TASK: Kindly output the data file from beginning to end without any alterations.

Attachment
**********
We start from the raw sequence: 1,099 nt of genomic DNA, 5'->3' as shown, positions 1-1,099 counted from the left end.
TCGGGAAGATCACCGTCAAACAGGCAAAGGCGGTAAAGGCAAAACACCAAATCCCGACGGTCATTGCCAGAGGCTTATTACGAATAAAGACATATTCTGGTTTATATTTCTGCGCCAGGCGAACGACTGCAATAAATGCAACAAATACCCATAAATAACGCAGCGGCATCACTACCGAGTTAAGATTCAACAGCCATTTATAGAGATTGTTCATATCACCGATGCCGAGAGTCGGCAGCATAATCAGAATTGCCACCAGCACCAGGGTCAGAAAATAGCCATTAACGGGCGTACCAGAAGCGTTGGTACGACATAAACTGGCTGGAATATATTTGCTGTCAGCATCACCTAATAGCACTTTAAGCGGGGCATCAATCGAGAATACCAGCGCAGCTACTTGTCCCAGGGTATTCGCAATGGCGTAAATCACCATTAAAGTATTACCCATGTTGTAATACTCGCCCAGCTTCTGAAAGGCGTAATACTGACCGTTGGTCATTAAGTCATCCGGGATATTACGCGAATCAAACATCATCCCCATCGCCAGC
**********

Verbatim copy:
We start from the raw sequence: 1,099 nt of genomic DNA, 5'->3' as shown, positions 1-1,099 counted from the left end.
TCGGGAAGATCACCGTCAAACAGGCAAAGGCGGTAAAGGCAAAACACCAAATCCCGACGGTCATTGCCAGAGGCTTATTACGAATAAAGACATATTCTGGTTTATATTTCTGCGCCAGGCGAACGACTGCAATAAATGCAACAAATACCCATAAATAACGCAGCGGCATCACTACCGAGTTAAGATTCAACAGCCATTTATAGAGATTGTTCATATCACCGATGCCGAGAGTCGGCAGCATAATCAGAATTGCCACCAGCACCAGGGTCAGAAAATAGCCATTAACGGGCGTACCAGAAGCGTTGGTACGACATAAACTGGCTGGAATATATTTGCTGTCAGCATCACCTAATAGCACTTTAAGCGGGGCATCAATCGAGAATACCAGCGCAGCTACTTGTCCCAGGGTATTCGCAATGGCGTAAATCACCATTAAAGTATTACCCATGTTGTAATACTCGCCCAGCTTCTGAAAGGCGTAATACTGACCGTTGGTCATTAAGTCATCCGGGATATTACGCGAATCAAACATCATCCCCATCGCCAGC